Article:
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State reps take stand on wind turbines 

Credit:  By Emily Clark, Wicked Local Plymouth, www.wickedlocal.com 18 April 2012 ~~

PLYMOUTH – Wind turbines are generating a hurricane of debate these days as more developers attempt to locate them in or near residential neighborhoods.

Senate President Therese Murray, D-Plymouth, and Rep. Vinny DeMacedo, R-Plymouth, have both taken positions against the siting of wind turbines in residential neighborhoods. Rep. Tom Calter, D-Kingston, says the the location of turbines should be up to the individual towns.

In a letter to Plymouth’s Zoning Board of Appeals, Murray speaks of her support of wind energy, but says residential neighborhoods are no place for turbines.

“It is my strong belief that industrial-size wind turbines do not belong in residential neighborhoods,” Murray writes. “Wind turbines have been a part of the renewable energy conversation in the commonwealth for some time now and I support wind energy….However, we must ensure that municipalities can move forward with turbine projects while preserving the health and well-being of residents. No one should be subject to unnecessary discomfort as a result of any turbine…”

DeMacedo said he, too, has been a supporter of wind energy for years but has been amazed by the push back from neighborhoods where turbines have been proposed.

“I support them, but when they are directly abutting a neighborhood, the neighbors that are affected should have some say as to whether they are installed or not,” deMacedo said.

Gov. Deval Patrick tried to pass a bill last year that would have loosened local control over wind turbines, and deMacedo said he was among many legislators who didn’t support it.

It’s one thing if abutters back a wind turbine project in their neighborhood, he added, particularly if they glean some benefit from the project. But forcing neighborhoods to simply accept turbines is another matter.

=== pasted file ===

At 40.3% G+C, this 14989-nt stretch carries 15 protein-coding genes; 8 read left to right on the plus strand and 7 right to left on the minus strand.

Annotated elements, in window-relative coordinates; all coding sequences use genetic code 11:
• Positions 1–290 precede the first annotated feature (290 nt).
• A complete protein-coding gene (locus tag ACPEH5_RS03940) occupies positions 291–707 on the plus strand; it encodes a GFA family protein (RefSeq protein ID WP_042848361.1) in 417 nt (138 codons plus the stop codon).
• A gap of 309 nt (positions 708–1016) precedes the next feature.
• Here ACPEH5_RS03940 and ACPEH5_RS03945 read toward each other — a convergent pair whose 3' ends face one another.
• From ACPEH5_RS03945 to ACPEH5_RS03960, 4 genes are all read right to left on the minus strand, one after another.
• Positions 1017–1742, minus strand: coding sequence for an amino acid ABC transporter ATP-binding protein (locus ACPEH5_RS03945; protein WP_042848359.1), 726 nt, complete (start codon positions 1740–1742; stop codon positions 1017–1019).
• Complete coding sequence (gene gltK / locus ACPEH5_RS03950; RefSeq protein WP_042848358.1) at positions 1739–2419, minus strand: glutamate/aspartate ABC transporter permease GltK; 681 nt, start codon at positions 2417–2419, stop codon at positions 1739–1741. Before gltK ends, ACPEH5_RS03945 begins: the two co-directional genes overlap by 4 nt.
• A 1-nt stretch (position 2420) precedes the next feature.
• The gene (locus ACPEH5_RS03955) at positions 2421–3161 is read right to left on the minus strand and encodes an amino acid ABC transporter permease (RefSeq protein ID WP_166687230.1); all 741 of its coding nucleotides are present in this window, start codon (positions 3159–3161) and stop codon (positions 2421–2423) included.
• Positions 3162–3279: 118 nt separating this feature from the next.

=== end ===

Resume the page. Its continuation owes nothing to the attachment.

Calter said he strongly supports wind energy and lives in a neighborhood where turbines have been constructed. Kingston’s Town Meeting passed a wind energy bylaw that eliminated the need for special permits for wind turbine projects. But that was Kingston’s choice, Calter said, and it ought to be the same for other towns.

“I think residents have a right to their quiet enjoyment,” Calter said. “I think we have to be very wise with respect to our zoning bylaws and the public process. There are zoning laws in place that protect neighbors. I think the current zoning requirements need to be enforced.”

Residents need to make themselves heard through Town Meeting and their local legislators, Calter added. It should be up to the town whether wind turbines should be allowed in residential areas or not.

In Plymouth, wind turbine projects proposed off Hedges Pond Road and Head of the Bay Road have those neighborhoods up in arms. The Head of the Bay project was permitted, but is under appeal. The push back on a wind turbine project proposed at Plymouth North High School was so intense the plan was withdrawn, as was another plan to site a wind turbine in a junkyard on Columbus Road in North Plymouth. A wind turbine set to appear some time near the Colony Place Walmart hasn’t generated an appeal, but abutters aren’t happy about it.

The Zoning Board of Appeals is set to consider the Hedges Pond Road wind turbine project tonight (Wednesday). It remains to be seen whether the local legislators’ views on the subject will factor into the ZBA’s decision.

Source:  By Emily Clark, Wicked Local Plymouth, www.wickedlocal.com 18 April 2012

This article is the work of the source indicated. Any opinions expressed in it are not necessarily those of National Wind Watch.

The copyright of this article resides with the author or publisher indicated. As part of its noncommercial educational effort to present the environmental, social, scientific, and economic issues of large-scale wind power development to a global audience seeking such information, National Wind Watch endeavors to observe “fair use” as provided for in section 107 of U.S. Copyright Law and similar “fair dealing” provisions of the copyright laws of other nations. Send requests to excerpt, general inquiries, and comments via e-mail.

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